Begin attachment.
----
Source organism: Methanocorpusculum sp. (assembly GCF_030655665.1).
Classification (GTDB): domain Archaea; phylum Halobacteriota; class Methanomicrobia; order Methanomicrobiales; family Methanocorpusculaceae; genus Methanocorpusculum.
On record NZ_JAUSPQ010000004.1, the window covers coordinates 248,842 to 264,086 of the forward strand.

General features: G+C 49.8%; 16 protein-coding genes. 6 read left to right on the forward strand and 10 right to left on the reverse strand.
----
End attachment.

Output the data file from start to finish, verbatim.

Source organism: Methanocorpusculum sp. (assembly GCF_030655665.1).
Classification (GTDB): domain Archaea; phylum Halobacteriota; class Methanomicrobia; order Methanomicrobiales; family Methanocorpusculaceae; genus Methanocorpusculum.
On record NZ_JAUSPQ010000004.1, the window covers coordinates 248,842 to 264,086 of the forward strand.

General features: G+C 49.8%; 16 protein-coding genes. 6 read left to right on the forward strand and 10 right to left on the reverse strand.